• SharePoint Training and the Growth Mindset

    Effective SharePoint Training
    The growth mindset has been the focus of numerous studies on effective learning, yet few corporations are familiar with the growth mindset and how they can take advantage of it. This article will walk you through the mindsets and show you how appropriately timed interventions can make your company's SharePoint training more effective


    What is the "growth mindset"?

    Carol Dweck, a psychologist and researcher, introduced the term "growth mindset" as part of her studies. These studies took place over several decades and aimed to discover how a "growth" versus a "fixed" mindset influenced learning capabilities.

    Simply put, the "fixed" mindset is the belief that each person is born with innate attributes that cannot be changed over time: We have a set degree of intelligence, potential for happiness, and talent. The "growth" mindset is the belief that change and growth are possible when time and energy are invested into learning itself.

    Dweck's studies had phenomenal outcomes: Those with the fixed mindset were found to make counterproductive choices and to learn slowly, if at all. Those with the growth mindset were found to grow more quickly and maintain a higher level of motivation when faced with stress or failure. More importantly, it was found that simple interventions could be used to instill students with a growth mindset.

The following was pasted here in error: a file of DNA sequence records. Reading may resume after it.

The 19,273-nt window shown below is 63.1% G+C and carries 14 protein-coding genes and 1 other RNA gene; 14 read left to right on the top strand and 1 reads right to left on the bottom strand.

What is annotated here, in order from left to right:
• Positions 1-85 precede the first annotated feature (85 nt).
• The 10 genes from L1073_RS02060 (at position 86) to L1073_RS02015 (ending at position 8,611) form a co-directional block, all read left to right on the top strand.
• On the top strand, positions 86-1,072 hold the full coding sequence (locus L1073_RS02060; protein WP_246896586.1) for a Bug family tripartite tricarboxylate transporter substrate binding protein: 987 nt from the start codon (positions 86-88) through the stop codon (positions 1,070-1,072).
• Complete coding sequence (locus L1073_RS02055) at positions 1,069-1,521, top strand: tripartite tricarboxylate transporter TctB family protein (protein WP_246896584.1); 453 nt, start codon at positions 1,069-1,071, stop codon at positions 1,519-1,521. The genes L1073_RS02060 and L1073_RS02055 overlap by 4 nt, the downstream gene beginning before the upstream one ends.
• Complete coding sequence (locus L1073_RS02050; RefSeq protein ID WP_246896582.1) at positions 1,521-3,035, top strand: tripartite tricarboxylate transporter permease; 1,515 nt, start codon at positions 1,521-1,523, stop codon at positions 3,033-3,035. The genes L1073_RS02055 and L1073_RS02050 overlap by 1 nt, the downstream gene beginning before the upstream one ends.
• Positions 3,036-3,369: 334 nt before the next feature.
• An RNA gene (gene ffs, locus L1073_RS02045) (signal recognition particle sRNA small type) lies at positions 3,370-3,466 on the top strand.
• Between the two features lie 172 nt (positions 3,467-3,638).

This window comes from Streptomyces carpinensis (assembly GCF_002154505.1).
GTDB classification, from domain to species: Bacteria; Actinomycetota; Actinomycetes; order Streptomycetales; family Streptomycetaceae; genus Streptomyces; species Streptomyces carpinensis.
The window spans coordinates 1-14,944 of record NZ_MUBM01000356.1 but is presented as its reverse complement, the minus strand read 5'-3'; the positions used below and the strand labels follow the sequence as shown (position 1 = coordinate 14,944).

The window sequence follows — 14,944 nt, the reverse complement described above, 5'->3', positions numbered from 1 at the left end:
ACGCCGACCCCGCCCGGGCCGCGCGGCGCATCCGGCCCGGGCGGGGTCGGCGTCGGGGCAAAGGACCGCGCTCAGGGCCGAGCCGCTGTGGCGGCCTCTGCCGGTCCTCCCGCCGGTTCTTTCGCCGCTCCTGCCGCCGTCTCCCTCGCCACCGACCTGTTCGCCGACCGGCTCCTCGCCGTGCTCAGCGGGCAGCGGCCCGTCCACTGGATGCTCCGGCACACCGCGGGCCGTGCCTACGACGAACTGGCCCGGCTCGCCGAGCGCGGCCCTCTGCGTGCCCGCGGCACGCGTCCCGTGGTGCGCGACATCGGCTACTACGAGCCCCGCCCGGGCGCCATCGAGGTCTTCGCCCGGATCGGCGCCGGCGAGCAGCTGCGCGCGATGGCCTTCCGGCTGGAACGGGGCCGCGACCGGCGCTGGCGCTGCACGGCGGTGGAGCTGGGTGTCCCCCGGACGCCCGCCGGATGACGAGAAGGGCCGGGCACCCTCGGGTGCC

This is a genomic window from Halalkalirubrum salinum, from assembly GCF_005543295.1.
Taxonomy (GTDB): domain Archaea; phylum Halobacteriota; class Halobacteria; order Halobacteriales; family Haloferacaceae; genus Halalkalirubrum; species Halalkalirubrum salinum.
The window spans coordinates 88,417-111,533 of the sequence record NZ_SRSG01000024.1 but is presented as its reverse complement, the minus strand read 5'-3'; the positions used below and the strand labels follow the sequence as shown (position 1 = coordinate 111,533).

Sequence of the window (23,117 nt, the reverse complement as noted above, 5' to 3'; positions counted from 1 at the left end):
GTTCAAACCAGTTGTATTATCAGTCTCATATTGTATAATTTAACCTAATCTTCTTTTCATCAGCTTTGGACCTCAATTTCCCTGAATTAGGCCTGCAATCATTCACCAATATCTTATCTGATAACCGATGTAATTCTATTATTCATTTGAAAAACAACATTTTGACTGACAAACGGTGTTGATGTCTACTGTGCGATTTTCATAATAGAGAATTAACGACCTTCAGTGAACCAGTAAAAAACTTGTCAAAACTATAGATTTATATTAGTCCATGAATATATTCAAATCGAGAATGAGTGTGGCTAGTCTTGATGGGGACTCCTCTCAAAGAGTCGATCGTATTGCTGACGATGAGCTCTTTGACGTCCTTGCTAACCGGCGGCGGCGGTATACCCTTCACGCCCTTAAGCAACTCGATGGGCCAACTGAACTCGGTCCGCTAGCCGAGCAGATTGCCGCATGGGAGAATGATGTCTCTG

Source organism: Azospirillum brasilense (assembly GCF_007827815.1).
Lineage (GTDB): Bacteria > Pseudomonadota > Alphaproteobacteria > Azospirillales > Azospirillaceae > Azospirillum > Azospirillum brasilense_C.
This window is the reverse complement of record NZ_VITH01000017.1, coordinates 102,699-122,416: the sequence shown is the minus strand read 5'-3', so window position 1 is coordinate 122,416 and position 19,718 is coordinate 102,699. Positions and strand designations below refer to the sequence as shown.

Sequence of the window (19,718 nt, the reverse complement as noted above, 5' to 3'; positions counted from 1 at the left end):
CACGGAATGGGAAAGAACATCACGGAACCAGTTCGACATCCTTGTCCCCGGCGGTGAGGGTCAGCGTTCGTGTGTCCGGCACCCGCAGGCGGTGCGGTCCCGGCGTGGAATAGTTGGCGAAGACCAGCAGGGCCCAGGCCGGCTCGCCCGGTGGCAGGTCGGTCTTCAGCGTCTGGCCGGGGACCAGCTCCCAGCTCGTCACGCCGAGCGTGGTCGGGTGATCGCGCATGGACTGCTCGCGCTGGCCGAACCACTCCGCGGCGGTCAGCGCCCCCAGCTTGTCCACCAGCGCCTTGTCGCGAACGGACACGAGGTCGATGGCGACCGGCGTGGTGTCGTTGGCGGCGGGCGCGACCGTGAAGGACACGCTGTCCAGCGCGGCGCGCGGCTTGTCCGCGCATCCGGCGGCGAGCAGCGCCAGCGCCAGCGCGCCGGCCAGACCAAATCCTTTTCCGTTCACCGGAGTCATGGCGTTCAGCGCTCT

Teaching SharePoint with the Growth Mindset


    Mindset interventions can be simple: Devoting time at the beginning of a course or a set of trainings to show why the brain continues to adapt—and that emphasizes that skill comes from effort and experience, not inborn traits—has had a surprisingly strong influence over the success of those training programs.

    SharePoint is a complicated system that can be intimidating for those in a fixed mindset. This is especially true for those coming from the baby boomer generation—and, to a lesser extent, any time before the "millenials" (those born in the 1990s). The new software, hardware, and patterns of work can feel like they're impossible to master; those with a fixed mindset quickly believe that "you can't teach an old dog new tricks" or, even worse, that they're simply not smart enough to learn SharePoint.

    By showing that effort and continued training are the processes that result in skill, you can help immerse your employees in the software in a growth-oriented way. Be careful about your approach, however. Even beyond the interventions you use in your training program, it's possible to sabotage the growth mindset by making statements that establish a fixed mindset for your staff.

    The growth and fixed mindset are just one part of an effective SharePoint training program for your company. To learn more about how you can develop the best training program possible, contact SharePoint Engine today.

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